- Post 22 October 2012
- Last Updated on 26 January 2013
- By Okey Ndibe
The brouhaha over Chinua Achebe’s There Was A Country: A Personal History of Biafra, as throngs who hadn’t read the book stood up to vociferously vilify or champion it, represented a grave disservice to a book that is extraordinarily important, a carefully calibrated document that is at once a great labor of love and yet, in one or two respects, also flawed. It’s a pity that Achebe’s 333-page book became the occasion for a shouting spectacle among Nigerians at home and abroad. The whole ruckus was unnecessary, for the book is, all told, a tremendous gift of memory. And despite any missteps in the book, Nigerians as a whole stand to lose profoundly should they resort to crude trading of invectives and insults instead of taking a cue to meditate deeply about the wretched state of their country.
Achebe, the David and Mariana Fisher University Professor of Literary Arts and Africana Studies at Brown University in Providence, Rhode Island, is widely regarded as Africa’s most important novelist. In addition to five novels, he has also offered the world a body of work that includes poetry, children’s books, literary criticism and essays. His decade-long editorship of Heinemann’s African Writers Series resulted in a library of works by numerous African writers impressive in range, form, theme and geographic spread.
His own career as a writer as a world-class writer has involved a painstaking chronicling of what one might call the drama of Nigeria’s becoming. Given Nigeria’s so far desultory experience, Achebe’s work has often resembled testimony of a country’s disaster, a failure by Nigeria’s multitudes of geo-political communities to coalesce as one. His first and most famous novel, Things Fall Apart, became a fitting opening act, exploring the internal dynamics of a pre-colonial African society as adventurous European imperialists intrude on their lives and space. From there, he explored both the fracturing of traditional identities as well as the futility of the British project to create a larger political community named Nigeria.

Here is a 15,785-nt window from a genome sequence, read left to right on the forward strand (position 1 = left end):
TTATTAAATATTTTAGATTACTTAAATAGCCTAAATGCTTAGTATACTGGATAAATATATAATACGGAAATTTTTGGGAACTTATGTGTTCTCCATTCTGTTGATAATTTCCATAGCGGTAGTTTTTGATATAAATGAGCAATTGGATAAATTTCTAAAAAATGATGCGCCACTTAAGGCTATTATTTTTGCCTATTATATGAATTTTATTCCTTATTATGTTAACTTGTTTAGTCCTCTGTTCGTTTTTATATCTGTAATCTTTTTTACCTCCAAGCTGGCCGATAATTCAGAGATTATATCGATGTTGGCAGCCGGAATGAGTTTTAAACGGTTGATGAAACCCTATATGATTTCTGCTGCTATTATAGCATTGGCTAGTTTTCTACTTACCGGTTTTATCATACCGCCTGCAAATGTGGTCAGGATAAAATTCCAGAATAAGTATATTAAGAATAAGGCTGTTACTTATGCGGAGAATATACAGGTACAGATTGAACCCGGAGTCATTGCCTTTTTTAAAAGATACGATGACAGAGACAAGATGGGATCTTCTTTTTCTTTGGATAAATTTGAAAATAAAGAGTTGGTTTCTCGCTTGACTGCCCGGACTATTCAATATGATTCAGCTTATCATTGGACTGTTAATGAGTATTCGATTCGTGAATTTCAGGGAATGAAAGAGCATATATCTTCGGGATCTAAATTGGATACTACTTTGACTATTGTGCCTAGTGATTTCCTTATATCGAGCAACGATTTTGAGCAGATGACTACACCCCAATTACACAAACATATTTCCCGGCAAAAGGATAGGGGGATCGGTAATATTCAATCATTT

In A Man of the People and Anthills of the Savannah, Achebe depicts the corruption, violence and ethical hell that arise from naked inter-ethnic competitiveness, greed by the elite, the widespread adoption of toxic moral values, and the rampant use of militaristic means in the public space. In effect, he gives us in these two novels a wealth of insight about the virtual collapse of Nigeria that far surpasses the harvest in several political science texts. The Biafran War of 1967 to 1970 represents the most dramatic moment of Nigeria’s incoherence.
Achebe has written about that war – in poems, short stories, and essays, including his polemical The Trouble With Nigeria – but his statements always seemed tentative. It was as if he was mulling the form, content and occasion for a fuller statement of what Biafra meant – and continues to mean – in the context of a Nigerian narrative perennially marked by unrealized hopes.
In There Was A Country, Achebe has, finally, relieved the burden of expectations. The book is an organic, logical extension of his oeuvre. But it is also something else: an elegiac, summative offering, an amalgam of the themes, styles and forms that have shaped or informed his previous writings. Some critics have been baffled, for example, by Achebe’s placement of several of his poems at various points in the book. Others have noted that the book appears neither comfortable to stay within the conventions of the memoir nor that of straight history. Yet others have dwelt on the book’s incorporation of seemingly disparate vignettes from previous books.
These seeming quirks, I suggest, are part of a deliberate decision by Achebe to implicate the totality of his work, as a writer, intellectual and citizen, in this tour de force. For the book has a rich, varied form. In one respect, it encompasses Achebe’s intellectual, social and political awakening and development. And in an admirably seamless way, it examines the forces that fomented a series of political crises in Nigeria. The crises culminated in the pogrom of the Igbos in the North and elsewhere. The incapacity or unwillingness of the Nigerian state to protect a besieged sector of its citizenry fueled secessionist demands, and the ultimate descent into war. The book reaches back to the earliest beginnings of the author’s sensibility and then reaches forward to the disquieting present, focusing on the odysseys of one of the world’s deadliest wars. In all, Achebe’s ambitious project here is to make sense of Nigeria’s predicament, past and present.